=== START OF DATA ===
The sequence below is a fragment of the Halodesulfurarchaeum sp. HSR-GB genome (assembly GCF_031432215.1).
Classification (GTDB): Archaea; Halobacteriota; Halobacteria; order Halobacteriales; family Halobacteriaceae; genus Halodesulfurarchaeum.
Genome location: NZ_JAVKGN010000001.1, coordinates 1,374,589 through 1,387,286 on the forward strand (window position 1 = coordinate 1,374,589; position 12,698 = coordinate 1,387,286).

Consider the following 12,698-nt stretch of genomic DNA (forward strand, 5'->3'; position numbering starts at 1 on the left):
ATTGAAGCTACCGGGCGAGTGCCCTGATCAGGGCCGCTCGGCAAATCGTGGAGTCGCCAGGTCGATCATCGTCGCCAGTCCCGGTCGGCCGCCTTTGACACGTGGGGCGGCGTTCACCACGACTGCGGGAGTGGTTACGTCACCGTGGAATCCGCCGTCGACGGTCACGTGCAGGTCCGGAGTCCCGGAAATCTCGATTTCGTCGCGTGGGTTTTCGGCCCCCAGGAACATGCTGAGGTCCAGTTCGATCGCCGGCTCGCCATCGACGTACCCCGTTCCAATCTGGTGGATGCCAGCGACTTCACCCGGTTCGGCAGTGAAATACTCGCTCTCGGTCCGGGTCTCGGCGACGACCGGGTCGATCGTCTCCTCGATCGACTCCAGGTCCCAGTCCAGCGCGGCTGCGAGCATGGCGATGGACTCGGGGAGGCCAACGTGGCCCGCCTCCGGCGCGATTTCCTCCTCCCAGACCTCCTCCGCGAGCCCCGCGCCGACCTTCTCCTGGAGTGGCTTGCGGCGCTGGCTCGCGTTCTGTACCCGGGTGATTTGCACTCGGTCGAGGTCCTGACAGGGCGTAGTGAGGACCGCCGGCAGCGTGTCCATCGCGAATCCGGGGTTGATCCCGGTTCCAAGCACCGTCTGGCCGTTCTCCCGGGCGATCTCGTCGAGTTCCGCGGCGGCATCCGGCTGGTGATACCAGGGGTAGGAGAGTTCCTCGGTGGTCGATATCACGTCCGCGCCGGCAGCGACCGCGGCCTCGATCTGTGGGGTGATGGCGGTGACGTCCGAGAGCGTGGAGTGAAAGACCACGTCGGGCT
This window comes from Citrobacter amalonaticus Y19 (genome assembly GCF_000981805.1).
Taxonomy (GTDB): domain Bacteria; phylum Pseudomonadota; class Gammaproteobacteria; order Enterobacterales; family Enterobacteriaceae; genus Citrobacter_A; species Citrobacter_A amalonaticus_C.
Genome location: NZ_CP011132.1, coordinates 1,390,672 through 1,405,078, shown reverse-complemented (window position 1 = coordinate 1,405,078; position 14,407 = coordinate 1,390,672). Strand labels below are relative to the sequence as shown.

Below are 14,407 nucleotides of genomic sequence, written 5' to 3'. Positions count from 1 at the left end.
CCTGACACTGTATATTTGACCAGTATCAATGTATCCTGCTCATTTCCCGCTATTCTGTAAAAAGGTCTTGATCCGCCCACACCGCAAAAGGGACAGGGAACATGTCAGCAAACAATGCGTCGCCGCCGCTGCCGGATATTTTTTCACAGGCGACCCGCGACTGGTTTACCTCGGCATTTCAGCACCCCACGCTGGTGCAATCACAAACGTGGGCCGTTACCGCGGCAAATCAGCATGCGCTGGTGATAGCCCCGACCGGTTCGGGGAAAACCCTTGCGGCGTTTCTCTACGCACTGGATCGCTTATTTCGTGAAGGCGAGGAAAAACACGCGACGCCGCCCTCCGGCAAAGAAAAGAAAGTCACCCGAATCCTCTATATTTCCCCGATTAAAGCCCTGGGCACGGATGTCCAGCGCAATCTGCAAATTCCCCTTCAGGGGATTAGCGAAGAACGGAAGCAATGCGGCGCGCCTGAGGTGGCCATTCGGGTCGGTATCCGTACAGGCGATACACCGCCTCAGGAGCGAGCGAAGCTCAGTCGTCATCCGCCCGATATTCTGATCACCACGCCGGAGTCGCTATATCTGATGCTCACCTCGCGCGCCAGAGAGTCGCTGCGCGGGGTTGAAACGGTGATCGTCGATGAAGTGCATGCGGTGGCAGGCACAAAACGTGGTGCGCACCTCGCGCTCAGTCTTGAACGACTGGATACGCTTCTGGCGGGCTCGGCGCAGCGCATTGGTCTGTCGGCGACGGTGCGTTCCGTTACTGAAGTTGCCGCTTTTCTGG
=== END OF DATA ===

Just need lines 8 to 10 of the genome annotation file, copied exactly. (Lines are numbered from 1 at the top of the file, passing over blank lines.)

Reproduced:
Genome location: NZ_CP011132.1, coordinates 1,390,672 through 1,405,078, shown reverse-complemented (window position 1 = coordinate 1,405,078; position 14,407 = coordinate 1,390,672). Strand labels below are relative to the sequence as shown.

Below are 14,407 nucleotides of genomic sequence, written 5' to 3'. Positions count from 1 at the left end.
CCTGACACTGTATATTTGACCAGTATCAATGTATCCTGCTCATTTCCCGCTATTCTGTAAAAAGGTCTTGATCCGCCCACACCGCAAAAGGGACAGGGAACATGTCAGCAAACAATGCGTCGCCGCCGCTGCCGGATATTTTTTCACAGGCGACCCGCGACTGGTTTACCTCGGCATTTCAGCACCCCACGCTGGTGCAATCACAAACGTGGGCCGTTACCGCGGCAAATCAGCATGCGCTGGTGATAGCCCCGACCGGTTCGGGGAAAACCCTTGCGGCGTTTCTCTACGCACTGGATCGCTTATTTCGTGAAGGCGAGGAAAAACACGCGACGCCGCCCTCCGGCAAAGAAAAGAAAGTCACCCGAATCCTCTATATTTCCCCGATTAAAGCCCTGGGCACGGATGTCCAGCGCAATCTGCAAATTCCCCTTCAGGGGATTAGCGAAGAACGGAAGCAATGCGGCGCGCCTGAGGTGGCCATTCGGGTCGGTATCCGTACAGGCGATACACCGCCTCAGGAGCGAGCGAAGCTCAGTCGTCATCCGCCCGATATTCTGATCACCACGCCGGAGTCGCTATATCTGATGCTCACCTCGCGCGCCAGAGAGTCGCTGCGCGGGGTTGAAACGGTGATCGTCGATGAAGTGCATGCGGTGGCAGGCACAAAACGTGGTGCGCACCTCGCGCTCAGTCTTGAACGACTGGATACGCTTCTGGCGGGCTCGGCGCAGCGCATTGGTCTGTCGGCGACGGTGCGTTCCGTTACTGAAGTTGCCGCTTTTCTGG